K is starting a new job, and they want her to have her computer connected to wired ethernet.

This is not immediately problematic: in a past life, I told a researcher trying to archive genomic data to connect to his office’s wired ethernet, because of speed. With the terrabyte or so we were talking about, the speed difference between campus’ wired and wireless networking constituted days’ worth of distance.

But here:

  • the place was built before the days where you might wire up a whole house for internet, and we moved in past that, when wifi had the trifecta of “fast, cheap, good” that it was never the cause of the “nyetworking” issues we might have had. Therefore, cables snaking down the hallway are the easiest way to get that.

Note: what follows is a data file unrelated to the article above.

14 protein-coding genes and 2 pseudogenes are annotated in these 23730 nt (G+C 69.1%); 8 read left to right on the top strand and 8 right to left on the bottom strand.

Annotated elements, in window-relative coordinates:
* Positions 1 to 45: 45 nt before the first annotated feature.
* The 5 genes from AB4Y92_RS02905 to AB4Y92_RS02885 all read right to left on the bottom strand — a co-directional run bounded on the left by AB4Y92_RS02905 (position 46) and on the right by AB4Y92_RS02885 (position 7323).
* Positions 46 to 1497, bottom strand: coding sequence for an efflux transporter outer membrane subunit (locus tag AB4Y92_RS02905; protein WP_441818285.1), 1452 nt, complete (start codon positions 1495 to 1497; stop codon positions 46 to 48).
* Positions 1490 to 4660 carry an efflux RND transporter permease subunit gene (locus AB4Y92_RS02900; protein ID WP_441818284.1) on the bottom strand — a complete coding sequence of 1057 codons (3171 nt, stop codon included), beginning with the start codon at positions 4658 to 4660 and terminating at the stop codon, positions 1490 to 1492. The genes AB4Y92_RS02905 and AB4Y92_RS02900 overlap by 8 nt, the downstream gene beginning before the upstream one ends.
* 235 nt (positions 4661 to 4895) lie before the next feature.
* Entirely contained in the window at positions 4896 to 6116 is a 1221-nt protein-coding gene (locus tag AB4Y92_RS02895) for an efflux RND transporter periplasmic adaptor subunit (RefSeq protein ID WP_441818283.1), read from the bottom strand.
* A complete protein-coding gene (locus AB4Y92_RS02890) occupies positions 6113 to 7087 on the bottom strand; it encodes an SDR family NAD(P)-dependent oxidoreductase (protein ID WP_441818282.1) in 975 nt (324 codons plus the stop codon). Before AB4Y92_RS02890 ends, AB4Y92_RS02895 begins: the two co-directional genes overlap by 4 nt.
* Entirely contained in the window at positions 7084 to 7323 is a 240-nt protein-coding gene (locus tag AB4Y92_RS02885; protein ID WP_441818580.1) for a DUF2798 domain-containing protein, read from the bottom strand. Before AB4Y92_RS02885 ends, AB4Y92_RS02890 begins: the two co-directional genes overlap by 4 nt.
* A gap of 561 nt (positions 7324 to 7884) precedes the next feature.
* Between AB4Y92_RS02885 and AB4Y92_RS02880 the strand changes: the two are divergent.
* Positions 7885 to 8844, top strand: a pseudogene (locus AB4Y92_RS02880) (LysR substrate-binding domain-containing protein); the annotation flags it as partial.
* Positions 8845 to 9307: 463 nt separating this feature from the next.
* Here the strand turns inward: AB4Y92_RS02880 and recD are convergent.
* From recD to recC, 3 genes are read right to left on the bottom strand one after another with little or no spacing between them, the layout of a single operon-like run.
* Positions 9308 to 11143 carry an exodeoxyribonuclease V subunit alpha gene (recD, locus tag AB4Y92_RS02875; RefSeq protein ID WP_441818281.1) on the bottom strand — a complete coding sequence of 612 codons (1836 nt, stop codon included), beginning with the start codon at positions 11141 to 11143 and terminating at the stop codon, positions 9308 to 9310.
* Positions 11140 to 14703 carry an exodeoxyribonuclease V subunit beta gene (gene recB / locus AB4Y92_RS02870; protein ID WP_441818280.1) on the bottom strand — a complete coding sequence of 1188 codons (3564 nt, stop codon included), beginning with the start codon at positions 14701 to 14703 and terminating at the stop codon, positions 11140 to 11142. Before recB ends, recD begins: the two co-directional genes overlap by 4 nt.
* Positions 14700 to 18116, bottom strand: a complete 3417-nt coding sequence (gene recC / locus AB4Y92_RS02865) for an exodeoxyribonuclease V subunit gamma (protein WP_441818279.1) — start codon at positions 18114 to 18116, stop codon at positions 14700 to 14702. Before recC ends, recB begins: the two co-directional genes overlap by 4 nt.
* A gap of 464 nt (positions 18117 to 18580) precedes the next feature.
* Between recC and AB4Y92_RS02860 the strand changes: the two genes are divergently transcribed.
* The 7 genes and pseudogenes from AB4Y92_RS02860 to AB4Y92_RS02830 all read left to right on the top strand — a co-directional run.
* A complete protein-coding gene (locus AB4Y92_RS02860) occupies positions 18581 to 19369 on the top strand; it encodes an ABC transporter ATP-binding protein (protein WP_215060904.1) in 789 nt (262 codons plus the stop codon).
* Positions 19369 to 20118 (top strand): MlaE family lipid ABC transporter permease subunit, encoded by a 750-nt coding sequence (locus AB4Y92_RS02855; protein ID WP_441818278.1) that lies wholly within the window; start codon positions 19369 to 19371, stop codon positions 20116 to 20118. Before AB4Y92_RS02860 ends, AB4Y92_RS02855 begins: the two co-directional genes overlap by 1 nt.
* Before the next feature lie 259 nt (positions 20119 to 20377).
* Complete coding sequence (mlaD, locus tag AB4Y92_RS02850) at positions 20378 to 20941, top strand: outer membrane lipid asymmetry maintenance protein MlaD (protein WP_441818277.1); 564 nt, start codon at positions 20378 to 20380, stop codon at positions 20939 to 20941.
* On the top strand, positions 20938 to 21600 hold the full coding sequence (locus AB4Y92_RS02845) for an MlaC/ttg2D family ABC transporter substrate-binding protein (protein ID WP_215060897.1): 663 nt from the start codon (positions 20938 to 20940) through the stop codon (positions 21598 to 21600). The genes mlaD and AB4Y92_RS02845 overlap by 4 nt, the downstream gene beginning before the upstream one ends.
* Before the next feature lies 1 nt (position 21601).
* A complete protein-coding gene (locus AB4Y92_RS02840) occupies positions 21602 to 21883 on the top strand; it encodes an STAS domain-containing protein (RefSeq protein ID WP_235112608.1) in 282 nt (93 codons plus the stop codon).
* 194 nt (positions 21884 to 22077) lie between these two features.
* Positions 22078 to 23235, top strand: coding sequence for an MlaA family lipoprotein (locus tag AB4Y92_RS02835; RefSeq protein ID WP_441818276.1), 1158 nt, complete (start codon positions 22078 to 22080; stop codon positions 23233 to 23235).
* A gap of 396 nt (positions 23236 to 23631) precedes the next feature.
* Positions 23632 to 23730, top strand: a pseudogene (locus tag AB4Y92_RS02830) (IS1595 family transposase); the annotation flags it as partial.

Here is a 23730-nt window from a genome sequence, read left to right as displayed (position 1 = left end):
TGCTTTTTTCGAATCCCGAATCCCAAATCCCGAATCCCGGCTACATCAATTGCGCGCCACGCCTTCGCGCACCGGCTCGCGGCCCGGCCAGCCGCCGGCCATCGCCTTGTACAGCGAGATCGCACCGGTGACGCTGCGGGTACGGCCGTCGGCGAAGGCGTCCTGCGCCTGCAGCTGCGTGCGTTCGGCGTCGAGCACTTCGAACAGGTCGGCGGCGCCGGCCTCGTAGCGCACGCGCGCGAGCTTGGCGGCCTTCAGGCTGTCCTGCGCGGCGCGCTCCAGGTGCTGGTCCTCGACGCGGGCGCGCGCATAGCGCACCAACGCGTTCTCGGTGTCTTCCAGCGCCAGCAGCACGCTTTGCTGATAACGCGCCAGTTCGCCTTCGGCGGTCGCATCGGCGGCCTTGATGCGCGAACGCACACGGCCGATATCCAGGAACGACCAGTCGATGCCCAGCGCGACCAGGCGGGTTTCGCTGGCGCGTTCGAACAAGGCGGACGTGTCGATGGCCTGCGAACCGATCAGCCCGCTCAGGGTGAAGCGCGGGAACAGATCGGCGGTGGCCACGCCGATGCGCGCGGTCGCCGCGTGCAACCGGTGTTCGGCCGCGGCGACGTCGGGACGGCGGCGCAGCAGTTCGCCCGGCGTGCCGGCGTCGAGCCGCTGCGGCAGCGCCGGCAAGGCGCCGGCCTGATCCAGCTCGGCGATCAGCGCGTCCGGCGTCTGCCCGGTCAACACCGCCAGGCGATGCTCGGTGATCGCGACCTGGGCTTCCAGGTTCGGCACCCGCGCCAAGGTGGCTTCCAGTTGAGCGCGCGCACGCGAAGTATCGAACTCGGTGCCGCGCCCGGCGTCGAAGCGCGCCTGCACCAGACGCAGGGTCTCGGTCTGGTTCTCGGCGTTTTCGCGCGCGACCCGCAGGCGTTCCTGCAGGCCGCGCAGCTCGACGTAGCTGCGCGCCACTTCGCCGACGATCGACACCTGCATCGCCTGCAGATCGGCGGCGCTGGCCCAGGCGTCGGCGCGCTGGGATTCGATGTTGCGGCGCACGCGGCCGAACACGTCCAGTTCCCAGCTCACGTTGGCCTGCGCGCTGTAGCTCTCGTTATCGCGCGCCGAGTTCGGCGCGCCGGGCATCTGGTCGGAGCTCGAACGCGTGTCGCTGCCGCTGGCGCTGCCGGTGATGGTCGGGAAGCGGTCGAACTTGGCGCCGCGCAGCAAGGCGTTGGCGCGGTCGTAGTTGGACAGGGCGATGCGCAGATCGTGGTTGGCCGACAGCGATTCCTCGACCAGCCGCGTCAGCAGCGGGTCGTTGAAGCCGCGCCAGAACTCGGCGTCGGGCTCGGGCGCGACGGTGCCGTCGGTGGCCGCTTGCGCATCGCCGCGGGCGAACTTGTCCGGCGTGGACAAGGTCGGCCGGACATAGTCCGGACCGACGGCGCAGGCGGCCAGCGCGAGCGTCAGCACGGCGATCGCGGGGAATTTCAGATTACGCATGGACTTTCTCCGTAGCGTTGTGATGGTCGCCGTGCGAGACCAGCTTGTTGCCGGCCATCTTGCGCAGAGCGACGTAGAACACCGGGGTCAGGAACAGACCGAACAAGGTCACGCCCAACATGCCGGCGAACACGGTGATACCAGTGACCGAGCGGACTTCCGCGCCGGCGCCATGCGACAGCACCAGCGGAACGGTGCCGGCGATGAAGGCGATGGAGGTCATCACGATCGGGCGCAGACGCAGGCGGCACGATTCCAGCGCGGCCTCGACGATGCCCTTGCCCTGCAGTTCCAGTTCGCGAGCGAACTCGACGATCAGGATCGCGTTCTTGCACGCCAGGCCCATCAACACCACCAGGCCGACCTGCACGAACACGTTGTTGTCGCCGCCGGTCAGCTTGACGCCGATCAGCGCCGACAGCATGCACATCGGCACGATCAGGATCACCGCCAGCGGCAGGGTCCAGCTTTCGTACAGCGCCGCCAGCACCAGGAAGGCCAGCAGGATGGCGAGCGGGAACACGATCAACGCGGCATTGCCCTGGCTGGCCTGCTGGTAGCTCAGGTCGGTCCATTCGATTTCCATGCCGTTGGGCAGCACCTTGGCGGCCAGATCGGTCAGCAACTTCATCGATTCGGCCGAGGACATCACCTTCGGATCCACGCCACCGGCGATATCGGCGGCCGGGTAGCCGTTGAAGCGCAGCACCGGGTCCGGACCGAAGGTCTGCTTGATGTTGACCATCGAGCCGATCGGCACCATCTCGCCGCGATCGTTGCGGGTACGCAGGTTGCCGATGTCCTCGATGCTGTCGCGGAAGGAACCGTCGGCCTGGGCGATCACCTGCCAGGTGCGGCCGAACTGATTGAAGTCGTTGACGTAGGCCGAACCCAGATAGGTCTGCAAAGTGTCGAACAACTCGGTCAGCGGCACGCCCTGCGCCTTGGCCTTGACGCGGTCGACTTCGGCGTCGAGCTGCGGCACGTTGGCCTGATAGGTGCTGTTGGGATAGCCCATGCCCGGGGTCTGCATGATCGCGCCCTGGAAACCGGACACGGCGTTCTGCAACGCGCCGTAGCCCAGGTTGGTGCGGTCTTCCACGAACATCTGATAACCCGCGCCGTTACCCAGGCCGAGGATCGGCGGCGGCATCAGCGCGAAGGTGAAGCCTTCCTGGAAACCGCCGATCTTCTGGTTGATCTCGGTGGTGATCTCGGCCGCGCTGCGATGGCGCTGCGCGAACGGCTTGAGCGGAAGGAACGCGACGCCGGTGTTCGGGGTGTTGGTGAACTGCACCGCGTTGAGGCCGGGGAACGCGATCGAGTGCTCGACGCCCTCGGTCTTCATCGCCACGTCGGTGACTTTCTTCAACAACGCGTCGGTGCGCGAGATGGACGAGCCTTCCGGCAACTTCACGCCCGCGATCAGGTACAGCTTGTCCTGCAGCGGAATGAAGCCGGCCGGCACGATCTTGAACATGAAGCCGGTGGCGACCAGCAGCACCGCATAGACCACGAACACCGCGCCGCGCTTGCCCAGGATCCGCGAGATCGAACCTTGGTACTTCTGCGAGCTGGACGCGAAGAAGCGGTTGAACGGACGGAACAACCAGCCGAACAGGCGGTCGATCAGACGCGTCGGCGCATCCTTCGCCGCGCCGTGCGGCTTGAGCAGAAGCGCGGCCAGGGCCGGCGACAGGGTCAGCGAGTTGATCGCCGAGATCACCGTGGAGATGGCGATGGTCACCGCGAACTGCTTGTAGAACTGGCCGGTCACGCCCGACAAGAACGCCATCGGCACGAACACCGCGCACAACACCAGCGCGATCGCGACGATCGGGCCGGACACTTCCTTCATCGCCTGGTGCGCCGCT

• I theorized the possibility of mobile broadband being the thing that breaks the cable-or-telephony broadband duopoly, but when it arrived at my house, I didn’t recognize it as such: I fretted on where behind bookcases we hid the phone jacks until I saw “battery and sim card come pre-installed” in the setup guide. We hit the same issue as with the researcher: Fast.com says 74 Mbps for my tablet on wifi but 350 Mbps for the computer on my desk, using a USBc ethernet adapter (because they don’t make many laptops with onboard wired ethernet these days).

I don’t think her work will fall into the area where it’s crucial to get every sing bit/minute out of the connection. I could be wrong; I don’t fully get what she’ll be doing. But I do know that my videoconferencing has been much better, even at wifi speeds, now that I’m not wired anymore.

If you have any questions or comments, I would be glad to hear it. Ask me on Twitter or make an issue on my blog repo.